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One or more keywords matched the following properties of Intervention Development for Traumatized American Indian Adolescents

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abstract Recent epidemiologic findings suggest that trauma is highly prevalent among American Indians (Al) adolescents and adults and that Posttraumatic Stress Disorder (PTSD) is the most common mental disorder in this population. These studies also show that trauma-related symptoms and PTSD are highly comorbid with other behavioral health problems, such as depression, anxiety, and substance use problems. Unfortunately, Al communities suffer from substantial disparities in access to quality behavioral health services for their adolescents. These disparities are largely the result of the lack of adequate funding, lack of properly trained personnel, and substantial geographic barriers. Use of these services is also compromised by perceptions of Al adolescents and their parents that those services that are available are difficult to access and often fail to provide the full range of interventions that they want and need. In this application, we propose to engage in the process of identifying and assessing potential interventions for improving the quality, accessibility, and acceptability of behavioral health services for traumatized Al adolescents with comorbid substance use and other behavioral health problems who receive services at a tribally-operated residential substance abuse treatment program. Guided by a Steering Committee of parent and youth advocates, clinicians, administrators, policymakers, and researchers, we will engage a broad array of key stakeholders in a process to identify those interventions that are of greatest relevance to these adolescents and their families, most feasible given the program's and community's resources, and have the strongest prospects for long-term sustainability. The specific aims of this project are as follows: 1) to assess the relevance, feasibility, and sustainability of potential interventions for traumatized adolescents with comorbid substance use problems who are served by the Jack Brown Center; 2) to target the highest ranked interventions for subsequent development and pilot testing; and 3) to describe and analyze this investigative process itself so that the methods that emerge can be used for similar intervention development efforts in Al and non-AI communities. Through this project, we will identify an intervention fits with this community's strengths and needs. This work will also allow us to start developing this intervention for testing and use in this and other Al communities.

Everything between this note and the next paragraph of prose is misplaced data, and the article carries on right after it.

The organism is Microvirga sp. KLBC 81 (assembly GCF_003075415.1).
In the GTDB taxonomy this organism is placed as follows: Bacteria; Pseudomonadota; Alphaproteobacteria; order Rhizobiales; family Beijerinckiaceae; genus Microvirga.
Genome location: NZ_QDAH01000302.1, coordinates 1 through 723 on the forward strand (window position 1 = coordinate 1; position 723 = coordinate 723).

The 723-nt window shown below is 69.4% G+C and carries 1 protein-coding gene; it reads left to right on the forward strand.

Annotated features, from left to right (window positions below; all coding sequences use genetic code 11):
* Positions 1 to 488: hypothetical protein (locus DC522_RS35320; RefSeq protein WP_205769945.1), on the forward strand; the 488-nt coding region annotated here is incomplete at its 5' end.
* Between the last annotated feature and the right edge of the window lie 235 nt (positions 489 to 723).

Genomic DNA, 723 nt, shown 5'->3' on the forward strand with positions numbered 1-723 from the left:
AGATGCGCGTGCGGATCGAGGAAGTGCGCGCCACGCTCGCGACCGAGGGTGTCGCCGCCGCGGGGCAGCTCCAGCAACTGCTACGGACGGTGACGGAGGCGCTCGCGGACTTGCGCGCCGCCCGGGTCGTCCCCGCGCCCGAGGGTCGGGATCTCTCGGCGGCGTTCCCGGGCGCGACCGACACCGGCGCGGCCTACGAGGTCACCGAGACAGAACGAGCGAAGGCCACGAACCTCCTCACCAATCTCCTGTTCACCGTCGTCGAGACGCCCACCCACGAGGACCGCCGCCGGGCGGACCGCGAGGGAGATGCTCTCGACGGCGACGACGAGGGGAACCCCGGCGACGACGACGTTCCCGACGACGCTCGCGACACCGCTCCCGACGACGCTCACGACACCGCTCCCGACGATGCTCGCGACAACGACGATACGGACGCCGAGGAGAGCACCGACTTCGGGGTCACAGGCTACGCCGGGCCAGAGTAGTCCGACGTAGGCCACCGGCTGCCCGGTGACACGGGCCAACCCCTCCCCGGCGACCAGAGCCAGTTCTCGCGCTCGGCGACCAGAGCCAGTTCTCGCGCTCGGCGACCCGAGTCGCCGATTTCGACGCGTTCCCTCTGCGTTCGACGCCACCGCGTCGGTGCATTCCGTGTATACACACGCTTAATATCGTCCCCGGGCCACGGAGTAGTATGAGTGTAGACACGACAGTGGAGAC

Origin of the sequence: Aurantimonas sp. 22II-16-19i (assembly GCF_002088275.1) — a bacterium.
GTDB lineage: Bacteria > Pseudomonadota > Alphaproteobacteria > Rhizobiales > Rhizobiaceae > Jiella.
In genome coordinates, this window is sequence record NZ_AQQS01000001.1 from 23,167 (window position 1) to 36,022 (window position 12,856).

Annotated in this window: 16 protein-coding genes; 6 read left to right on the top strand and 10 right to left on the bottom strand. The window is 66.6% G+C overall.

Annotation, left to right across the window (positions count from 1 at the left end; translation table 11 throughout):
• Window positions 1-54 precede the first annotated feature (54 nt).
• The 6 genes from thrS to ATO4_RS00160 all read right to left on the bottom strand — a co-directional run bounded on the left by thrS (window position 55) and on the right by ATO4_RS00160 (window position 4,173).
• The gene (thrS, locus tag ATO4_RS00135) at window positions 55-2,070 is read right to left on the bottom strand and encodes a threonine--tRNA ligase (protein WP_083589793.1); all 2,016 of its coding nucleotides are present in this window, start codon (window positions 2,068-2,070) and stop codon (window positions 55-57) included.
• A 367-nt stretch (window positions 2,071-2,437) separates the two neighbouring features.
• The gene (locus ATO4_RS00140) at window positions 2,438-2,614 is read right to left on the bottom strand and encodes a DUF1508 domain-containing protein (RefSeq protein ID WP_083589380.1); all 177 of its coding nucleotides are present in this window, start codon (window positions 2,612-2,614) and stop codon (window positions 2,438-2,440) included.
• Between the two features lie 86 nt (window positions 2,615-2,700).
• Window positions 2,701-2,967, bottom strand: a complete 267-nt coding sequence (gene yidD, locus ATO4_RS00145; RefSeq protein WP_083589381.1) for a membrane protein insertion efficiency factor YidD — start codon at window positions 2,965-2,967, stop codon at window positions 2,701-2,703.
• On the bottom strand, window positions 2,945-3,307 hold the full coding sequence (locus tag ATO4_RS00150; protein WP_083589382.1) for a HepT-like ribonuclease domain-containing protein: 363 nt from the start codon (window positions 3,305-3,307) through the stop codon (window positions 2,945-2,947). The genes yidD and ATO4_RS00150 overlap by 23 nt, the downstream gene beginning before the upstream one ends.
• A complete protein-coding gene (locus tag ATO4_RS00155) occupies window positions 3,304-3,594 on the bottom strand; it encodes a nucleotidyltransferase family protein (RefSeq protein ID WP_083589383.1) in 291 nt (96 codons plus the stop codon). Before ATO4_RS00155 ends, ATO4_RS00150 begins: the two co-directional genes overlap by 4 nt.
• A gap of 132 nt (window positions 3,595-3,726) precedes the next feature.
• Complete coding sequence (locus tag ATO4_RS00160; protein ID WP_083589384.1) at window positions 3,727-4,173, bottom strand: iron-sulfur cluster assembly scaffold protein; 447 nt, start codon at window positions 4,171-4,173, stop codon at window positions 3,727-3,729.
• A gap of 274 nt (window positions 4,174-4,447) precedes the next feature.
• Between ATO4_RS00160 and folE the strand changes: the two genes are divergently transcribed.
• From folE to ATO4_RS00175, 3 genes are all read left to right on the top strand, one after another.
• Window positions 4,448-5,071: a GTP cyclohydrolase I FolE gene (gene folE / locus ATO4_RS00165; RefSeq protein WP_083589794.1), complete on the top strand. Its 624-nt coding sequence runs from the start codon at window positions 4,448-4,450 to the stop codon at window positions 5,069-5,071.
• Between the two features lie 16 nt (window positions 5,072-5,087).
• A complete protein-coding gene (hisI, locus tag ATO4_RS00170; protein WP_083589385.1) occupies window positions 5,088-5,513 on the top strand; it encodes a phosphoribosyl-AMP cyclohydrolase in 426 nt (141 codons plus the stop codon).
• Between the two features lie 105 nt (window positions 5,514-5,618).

label Intervention Development for Traumatized American Indian Adolescents

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